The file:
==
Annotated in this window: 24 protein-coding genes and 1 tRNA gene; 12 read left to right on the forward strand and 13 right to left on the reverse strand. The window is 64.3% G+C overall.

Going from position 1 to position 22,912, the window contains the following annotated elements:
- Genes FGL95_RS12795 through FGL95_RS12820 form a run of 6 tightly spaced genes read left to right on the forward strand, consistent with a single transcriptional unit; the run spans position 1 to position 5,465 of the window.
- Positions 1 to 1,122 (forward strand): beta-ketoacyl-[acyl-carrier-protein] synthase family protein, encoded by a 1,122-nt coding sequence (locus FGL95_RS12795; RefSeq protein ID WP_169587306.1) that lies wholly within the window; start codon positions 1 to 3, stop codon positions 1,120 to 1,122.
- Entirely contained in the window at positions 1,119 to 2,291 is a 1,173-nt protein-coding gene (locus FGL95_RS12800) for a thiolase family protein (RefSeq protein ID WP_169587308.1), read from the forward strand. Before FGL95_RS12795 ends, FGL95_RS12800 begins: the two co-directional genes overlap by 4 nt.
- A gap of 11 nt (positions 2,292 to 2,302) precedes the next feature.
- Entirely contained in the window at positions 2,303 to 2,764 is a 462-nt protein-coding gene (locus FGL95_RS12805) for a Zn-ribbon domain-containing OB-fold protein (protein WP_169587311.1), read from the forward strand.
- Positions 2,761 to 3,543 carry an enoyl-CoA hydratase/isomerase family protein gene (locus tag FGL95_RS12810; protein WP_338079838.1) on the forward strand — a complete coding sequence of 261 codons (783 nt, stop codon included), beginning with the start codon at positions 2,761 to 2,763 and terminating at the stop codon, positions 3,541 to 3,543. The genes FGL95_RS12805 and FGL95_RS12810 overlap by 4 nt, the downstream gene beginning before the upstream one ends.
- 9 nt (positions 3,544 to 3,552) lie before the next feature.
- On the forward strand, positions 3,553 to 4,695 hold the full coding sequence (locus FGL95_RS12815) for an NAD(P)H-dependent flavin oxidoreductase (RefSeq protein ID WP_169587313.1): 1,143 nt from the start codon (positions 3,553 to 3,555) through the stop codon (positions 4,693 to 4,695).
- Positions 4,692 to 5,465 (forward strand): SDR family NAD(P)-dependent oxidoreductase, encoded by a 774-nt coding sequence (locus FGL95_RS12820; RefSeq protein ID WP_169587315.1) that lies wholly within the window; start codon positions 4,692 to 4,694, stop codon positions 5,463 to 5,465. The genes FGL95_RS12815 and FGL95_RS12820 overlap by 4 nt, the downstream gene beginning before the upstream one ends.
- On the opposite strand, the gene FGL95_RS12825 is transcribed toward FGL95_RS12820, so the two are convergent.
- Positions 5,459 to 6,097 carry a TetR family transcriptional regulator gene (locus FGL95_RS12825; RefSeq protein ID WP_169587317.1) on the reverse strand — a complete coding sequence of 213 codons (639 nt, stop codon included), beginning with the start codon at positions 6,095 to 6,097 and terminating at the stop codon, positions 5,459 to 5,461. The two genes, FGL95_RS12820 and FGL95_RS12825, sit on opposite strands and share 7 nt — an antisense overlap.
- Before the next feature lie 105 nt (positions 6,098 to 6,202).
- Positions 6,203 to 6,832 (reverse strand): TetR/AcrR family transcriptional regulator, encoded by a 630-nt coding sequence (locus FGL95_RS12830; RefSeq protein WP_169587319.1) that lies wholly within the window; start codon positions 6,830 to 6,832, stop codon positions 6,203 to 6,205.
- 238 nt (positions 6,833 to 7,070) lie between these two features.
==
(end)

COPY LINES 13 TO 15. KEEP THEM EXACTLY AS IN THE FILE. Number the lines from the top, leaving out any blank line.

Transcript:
- Positions 5,459 to 6,097 carry a TetR family transcriptional regulator gene (locus FGL95_RS12825; RefSeq protein ID WP_169587317.1) on the reverse strand — a complete coding sequence of 213 codons (639 nt, stop codon included), beginning with the start codon at positions 6,095 to 6,097 and terminating at the stop codon, positions 5,459 to 5,461. The two genes, FGL95_RS12820 and FGL95_RS12825, sit on opposite strands and share 7 nt — an antisense overlap.
- Before the next feature lie 105 nt (positions 6,098 to 6,202).
- Positions 6,203 to 6,832 (reverse strand): TetR/AcrR family transcriptional regulator, encoded by a 630-nt coding sequence (locus FGL95_RS12830; RefSeq protein WP_169587319.1) that lies wholly within the window; start codon positions 6,830 to 6,832, stop codon positions 6,203 to 6,205.